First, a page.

Criticism mounts against the state government for not taking long-term measures.
- Death toll rises to 86 as of July 29
- More than 200 animals succumb to the floods
- Centre releases Rs 251.52 crore as relief
- 826 relief centres opened
Assam, which has been grappling with massive floods since July 8, has taken a toll of 86 lives and caused extensive damage to property. In just 20 days, the death toll rose to from xx on July to 86. According to government data, 38.82 lakh people in 20 out of the 33 districts were affected while two lakh people were sheltered in relief camps.
The heavy downpour triggering the floods caused a breach in the embankment of river Pagladia, which further aggravated the situation. Consequently, 2,933 villages were inundated to date. As the Brahmaputra River flooded, the Kaziranga National Park situated on its banks lost more than 200 animals including 11 one-horned rhinoceros. As observed by the UNESCO, Kaziranga is home to over two-thirds of the world’s one-horned rhinoceros.
Animals are reported to be fleeing from the national park to seek shelter in drylands. As a result of this, many animals are getting caught in accidents. In a measure to ensure the safety of the animals of Kaziranga, forest officials are patrolling the area in boats.
“Those who do not weep, do not see”
— Victor Hugo
I spent 3 days in Kaziranga National Park, 90% of which was under water.
I have no words to narrate the plight of the animals.
129 animals including 11 one-horned rhinos died in last 7 days (till 9 am, Saturday)#AssamFloods pic.twitter.com/QGZgjpTabg
— Shantanu N Sharma (@shantanunandan2) July 20, 2019
The death and destruction caused by the disaster have been increasing swiftly every day since July 8, 2019. After the water level in the Brahmaputra River, passing through Guwahati, reached its highest level since 2004, the floodwater began receding. However, the situation worsened when the floodwater started re-entering some districts.
Most of the northeastern part of India, including Assam, lies in a seismic zone. This has proved the entire area to be volatile and flood-prone. According to a paper published in the International Journal for Scientific Research and Development, the sediments carried by the Brahmaputra River raise the water bed up to 3 metres and reduce the water carrying capacity of the river. Taking all that into account, it only seems natural that Assam faces floods every year. However, despite the disaster not being a surprise, the preparedness for it seems inadequate.
Satellite data depicts the flow of water in Brahmaputra River in July. (Source: ESA Sentinel 1A)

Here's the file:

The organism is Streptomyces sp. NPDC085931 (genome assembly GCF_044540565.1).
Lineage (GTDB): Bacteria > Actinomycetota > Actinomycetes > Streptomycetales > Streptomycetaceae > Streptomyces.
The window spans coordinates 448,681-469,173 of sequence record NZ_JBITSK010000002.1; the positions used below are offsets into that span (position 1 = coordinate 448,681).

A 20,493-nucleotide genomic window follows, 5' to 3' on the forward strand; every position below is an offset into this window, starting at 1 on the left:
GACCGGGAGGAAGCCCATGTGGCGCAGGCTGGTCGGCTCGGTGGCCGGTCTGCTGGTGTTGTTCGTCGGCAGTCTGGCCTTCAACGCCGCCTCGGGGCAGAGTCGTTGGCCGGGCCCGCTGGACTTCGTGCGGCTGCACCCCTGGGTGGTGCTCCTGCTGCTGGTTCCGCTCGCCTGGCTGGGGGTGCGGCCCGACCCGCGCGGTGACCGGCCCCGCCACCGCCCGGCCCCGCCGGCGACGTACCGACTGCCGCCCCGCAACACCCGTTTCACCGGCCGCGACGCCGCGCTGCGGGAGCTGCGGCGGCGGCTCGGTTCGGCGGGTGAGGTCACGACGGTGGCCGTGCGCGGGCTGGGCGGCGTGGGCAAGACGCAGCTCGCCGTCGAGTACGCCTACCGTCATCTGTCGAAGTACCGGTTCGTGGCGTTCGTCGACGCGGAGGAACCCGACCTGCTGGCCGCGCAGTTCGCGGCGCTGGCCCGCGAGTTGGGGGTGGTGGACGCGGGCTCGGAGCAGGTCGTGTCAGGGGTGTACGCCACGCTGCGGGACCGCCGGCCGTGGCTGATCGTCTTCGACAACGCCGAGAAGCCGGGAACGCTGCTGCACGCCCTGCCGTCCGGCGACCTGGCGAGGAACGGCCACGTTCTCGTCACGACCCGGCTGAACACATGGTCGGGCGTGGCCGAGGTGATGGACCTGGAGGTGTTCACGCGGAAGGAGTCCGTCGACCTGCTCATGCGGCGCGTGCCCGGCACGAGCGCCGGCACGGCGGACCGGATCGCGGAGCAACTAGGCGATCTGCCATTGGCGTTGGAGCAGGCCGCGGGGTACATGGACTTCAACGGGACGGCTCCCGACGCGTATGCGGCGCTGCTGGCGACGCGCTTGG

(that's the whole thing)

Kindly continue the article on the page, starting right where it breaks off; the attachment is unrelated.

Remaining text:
What has been done so far for Assam?
On July 16, the Centre released Rs 251.52 crore as a part-payment for Assam. On July 27, the Uttarakhand government assured that it stands with Assam and extended a helping hand by donating Rs 5 crore. Apart from the government, celebrities too have been making sure to help the disaster-struck state. Bollywood actor Akshay Kumar donated Rs 1 crore each for the CM’s Relief Fund and the Kaziranga National Park rescue. Even veteran actor Amitabh Bachchan contributed Rs 51 lakh to the state. Sprinter Hima Das gave half of a month’s salary towards the CM’s relief fund.
Help, however, has not just been coming from celebrities. Locals too have been taking a stand to rise up from the calamity. Many people from Assam have been proactive in providing relief to the affected.
— All India Radio News (@airnewsalerts) July 16, 2019
Inadequacy of relief operations
The help of 826 operational relief centres and several relief-distribution centres hasn’t been able to mitigate the mass destruction caused by the floods. Even with the help of the Indian army, the rescue and relief operation couldn’t save the lives of 86 people.
Most of the state population remained affected by the flood and the state authority’s rescue and relief measures visibly failed.
Government and Assam – a flood-prone state
The state of Assam is prone to floods and earthquakes. However, if that is the case then why are no significant steps being taken to, if not prevent, at least soften the blows of the deluge? Shockingly, during the initial three days of the heavy downpour in Assam, two districts and 145 villages were affected. However, in response, only five relief camps were set up and 200 people were provided shelter.
#AssamFloods: Homes gone, roads broken, power out and belongings lost – Children in Assam battle severe hardships and need our support. Save the Children has begun relief distribution and will be reaching out to 15,000 children @CMOfficeAssam #PrayForAssam https://t.co/r5YzGBl3i8 pic.twitter.com/j1s2H7mMxj
— Bidisha Pillai (@bidisha_pillai) July 23, 2019
Preventive solutions that can be adopted
What Assam primarily needs is a proper warning system. According to reports from India Today, Assam has WhatsApp groups to warn people of the rising water levels. Such arrangements on a more mass-scale and a higher technical state would prove a lot in warning people.
Local water bodies can be revived to provide a natural water drainage system. Embankments can also be constantly checked to ensure breaches do not happen.
(Coordinator: Shruti; Newswriting: Ratan Priya and Ramya; Social media: Shipra, Shubham and Urmi; Data and infographics: Shruti; Videos: Shipra and Shubham)